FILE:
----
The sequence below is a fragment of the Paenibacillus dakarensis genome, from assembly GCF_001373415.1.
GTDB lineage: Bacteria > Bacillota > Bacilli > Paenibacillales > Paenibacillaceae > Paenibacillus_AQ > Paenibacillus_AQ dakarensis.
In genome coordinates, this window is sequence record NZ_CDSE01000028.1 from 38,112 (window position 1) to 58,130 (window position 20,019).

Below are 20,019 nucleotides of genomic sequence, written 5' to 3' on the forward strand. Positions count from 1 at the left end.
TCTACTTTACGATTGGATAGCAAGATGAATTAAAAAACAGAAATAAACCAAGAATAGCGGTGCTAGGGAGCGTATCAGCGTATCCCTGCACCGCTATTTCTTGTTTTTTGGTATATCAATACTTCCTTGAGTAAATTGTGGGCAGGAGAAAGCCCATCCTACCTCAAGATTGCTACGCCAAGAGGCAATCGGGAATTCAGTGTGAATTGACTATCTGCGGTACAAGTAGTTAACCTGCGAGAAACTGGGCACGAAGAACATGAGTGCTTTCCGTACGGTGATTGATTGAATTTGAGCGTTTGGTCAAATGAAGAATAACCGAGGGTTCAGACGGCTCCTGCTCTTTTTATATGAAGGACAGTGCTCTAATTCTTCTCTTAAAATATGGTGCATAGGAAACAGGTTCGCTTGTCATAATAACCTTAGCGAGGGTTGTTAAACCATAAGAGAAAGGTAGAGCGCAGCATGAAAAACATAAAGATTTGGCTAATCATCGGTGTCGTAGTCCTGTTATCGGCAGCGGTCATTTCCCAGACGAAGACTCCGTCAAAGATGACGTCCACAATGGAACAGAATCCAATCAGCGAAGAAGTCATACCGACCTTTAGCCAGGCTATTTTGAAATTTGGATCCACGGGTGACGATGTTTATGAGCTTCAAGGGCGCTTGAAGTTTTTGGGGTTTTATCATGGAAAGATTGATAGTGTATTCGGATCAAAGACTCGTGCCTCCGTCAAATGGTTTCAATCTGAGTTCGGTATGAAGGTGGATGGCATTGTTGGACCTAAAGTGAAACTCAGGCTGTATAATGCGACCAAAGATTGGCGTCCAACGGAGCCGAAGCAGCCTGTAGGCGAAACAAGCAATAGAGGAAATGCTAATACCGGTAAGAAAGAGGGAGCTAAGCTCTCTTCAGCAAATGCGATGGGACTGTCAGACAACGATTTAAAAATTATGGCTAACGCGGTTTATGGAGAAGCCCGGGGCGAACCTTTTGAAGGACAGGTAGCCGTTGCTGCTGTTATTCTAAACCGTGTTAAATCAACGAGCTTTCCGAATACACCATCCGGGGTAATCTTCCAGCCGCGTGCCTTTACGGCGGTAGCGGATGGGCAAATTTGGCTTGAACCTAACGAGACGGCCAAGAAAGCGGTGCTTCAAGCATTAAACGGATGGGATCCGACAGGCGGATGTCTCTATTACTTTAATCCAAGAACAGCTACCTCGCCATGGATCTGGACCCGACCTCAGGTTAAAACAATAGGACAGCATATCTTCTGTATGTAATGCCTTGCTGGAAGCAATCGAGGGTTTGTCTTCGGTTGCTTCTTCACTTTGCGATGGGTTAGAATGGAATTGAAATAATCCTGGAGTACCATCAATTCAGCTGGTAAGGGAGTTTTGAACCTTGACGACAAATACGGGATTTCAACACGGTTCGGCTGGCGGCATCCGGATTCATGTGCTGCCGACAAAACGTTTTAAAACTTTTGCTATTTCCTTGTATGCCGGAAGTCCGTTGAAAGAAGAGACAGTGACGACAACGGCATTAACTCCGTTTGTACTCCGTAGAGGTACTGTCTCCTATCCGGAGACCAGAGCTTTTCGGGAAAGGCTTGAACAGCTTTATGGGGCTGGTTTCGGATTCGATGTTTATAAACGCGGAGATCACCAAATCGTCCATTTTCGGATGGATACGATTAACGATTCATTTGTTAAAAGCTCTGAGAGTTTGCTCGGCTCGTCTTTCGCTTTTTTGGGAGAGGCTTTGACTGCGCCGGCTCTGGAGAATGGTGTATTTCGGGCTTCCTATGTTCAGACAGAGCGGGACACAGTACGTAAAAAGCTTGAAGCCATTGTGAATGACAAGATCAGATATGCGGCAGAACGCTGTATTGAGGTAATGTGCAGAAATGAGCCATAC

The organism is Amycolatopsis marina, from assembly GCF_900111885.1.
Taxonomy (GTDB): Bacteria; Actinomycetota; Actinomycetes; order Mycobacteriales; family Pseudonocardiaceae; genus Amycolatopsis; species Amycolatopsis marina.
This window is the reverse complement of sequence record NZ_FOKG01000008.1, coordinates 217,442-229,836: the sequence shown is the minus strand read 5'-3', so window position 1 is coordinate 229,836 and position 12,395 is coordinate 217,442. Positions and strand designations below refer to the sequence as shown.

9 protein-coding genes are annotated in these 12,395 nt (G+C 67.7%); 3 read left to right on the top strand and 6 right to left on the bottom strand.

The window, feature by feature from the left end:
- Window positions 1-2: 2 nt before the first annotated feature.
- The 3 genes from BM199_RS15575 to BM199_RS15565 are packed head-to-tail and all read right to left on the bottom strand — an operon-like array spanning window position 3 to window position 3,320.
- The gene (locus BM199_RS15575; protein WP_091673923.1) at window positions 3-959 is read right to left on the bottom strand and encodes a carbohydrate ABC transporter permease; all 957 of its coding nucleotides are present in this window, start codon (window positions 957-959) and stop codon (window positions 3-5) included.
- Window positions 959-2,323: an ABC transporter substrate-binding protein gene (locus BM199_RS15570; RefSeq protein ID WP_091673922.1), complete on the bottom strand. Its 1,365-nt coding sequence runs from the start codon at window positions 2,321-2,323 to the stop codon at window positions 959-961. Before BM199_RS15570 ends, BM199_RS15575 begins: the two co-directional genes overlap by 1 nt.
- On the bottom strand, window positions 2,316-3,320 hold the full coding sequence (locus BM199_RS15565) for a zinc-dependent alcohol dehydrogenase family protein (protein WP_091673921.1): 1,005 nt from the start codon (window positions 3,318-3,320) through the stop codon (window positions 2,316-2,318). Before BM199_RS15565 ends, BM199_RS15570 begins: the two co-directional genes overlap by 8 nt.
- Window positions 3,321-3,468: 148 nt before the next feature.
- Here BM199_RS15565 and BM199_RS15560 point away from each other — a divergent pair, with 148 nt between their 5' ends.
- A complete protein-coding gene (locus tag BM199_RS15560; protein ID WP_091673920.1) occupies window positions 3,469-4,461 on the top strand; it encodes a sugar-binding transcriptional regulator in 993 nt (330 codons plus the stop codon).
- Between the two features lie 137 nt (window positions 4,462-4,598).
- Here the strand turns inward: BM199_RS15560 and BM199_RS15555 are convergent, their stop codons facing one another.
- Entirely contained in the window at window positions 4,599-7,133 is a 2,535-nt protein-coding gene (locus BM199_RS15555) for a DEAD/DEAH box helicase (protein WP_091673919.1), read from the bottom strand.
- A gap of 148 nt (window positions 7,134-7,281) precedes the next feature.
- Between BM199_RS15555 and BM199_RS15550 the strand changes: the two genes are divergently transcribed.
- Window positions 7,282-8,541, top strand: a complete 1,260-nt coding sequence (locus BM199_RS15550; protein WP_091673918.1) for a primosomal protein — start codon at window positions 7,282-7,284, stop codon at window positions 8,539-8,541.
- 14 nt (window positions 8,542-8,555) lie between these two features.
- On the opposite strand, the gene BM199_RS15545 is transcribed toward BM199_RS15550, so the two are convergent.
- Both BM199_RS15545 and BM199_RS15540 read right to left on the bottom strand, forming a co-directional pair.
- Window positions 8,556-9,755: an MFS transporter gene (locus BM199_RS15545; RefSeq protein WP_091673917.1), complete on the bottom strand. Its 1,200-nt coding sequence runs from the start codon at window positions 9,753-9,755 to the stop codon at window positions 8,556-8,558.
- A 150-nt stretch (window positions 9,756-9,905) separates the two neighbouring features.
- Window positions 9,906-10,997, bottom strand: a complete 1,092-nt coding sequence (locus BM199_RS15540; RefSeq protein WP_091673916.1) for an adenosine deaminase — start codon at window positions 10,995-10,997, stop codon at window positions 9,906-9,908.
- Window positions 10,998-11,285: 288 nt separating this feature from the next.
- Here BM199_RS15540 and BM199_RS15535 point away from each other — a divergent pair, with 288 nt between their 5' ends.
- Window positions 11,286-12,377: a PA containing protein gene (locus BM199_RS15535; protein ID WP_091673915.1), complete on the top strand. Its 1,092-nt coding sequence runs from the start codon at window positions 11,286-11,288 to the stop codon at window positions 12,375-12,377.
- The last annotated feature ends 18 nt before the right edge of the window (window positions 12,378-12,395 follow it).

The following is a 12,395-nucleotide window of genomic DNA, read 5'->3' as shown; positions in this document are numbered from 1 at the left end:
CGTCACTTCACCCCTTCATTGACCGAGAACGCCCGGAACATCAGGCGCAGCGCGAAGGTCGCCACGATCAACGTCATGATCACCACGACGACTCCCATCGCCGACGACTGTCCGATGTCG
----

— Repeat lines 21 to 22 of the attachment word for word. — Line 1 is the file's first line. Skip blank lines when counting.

- Entirely contained in the window at window positions 4,599-7,133 is a 2,535-nt protein-coding gene (locus BM199_RS15555) for a DEAD/DEAH box helicase (protein WP_091673919.1), read from the bottom strand.
- A gap of 148 nt (window positions 7,134-7,281) precedes the next feature.